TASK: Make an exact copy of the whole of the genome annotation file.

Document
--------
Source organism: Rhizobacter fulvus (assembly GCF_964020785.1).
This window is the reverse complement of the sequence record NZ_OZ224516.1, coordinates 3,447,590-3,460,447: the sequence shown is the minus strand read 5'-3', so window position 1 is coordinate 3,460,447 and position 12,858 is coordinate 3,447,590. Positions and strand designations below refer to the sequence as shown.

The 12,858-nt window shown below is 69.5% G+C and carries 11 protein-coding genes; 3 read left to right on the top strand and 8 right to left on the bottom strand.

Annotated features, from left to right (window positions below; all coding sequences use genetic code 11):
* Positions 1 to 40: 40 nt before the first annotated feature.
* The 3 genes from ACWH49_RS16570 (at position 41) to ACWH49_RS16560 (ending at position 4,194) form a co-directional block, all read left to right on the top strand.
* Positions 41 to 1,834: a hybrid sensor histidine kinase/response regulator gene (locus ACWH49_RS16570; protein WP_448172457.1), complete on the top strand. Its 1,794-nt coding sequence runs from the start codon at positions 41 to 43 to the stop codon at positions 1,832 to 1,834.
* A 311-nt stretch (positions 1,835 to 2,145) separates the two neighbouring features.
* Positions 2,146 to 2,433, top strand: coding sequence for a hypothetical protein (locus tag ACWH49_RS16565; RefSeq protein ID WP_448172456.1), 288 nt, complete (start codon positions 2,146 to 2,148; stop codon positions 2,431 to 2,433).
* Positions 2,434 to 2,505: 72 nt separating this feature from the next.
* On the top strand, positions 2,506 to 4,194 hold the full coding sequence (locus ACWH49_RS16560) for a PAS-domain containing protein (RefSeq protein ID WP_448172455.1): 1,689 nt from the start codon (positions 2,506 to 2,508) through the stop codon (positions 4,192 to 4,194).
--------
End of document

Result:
Source organism: Rhizobacter fulvus (assembly GCF_964020785.1).
This window is the reverse complement of the sequence record NZ_OZ224516.1, coordinates 3,447,590-3,460,447: the sequence shown is the minus strand read 5'-3', so window position 1 is coordinate 3,460,447 and position 12,858 is coordinate 3,447,590. Positions and strand designations below refer to the sequence as shown.

The 12,858-nt window shown below is 69.5% G+C and carries 11 protein-coding genes; 3 read left to right on the top strand and 8 right to left on the bottom strand.

Annotated features, from left to right (window positions below; all coding sequences use genetic code 11):
* Positions 1 to 40: 40 nt before the first annotated feature.
* The 3 genes from ACWH49_RS16570 (at position 41) to ACWH49_RS16560 (ending at position 4,194) form a co-directional block, all read left to right on the top strand.
* Positions 41 to 1,834: a hybrid sensor histidine kinase/response regulator gene (locus ACWH49_RS16570; protein WP_448172457.1), complete on the top strand. Its 1,794-nt coding sequence runs from the start codon at positions 41 to 43 to the stop codon at positions 1,832 to 1,834.
* A 311-nt stretch (positions 1,835 to 2,145) separates the two neighbouring features.
* Positions 2,146 to 2,433, top strand: coding sequence for a hypothetical protein (locus tag ACWH49_RS16565; RefSeq protein ID WP_448172456.1), 288 nt, complete (start codon positions 2,146 to 2,148; stop codon positions 2,431 to 2,433).
* Positions 2,434 to 2,505: 72 nt separating this feature from the next.
* On the top strand, positions 2,506 to 4,194 hold the full coding sequence (locus ACWH49_RS16560) for a PAS-domain containing protein (RefSeq protein ID WP_448172455.1): 1,689 nt from the start codon (positions 2,506 to 2,508) through the stop codon (positions 4,192 to 4,194).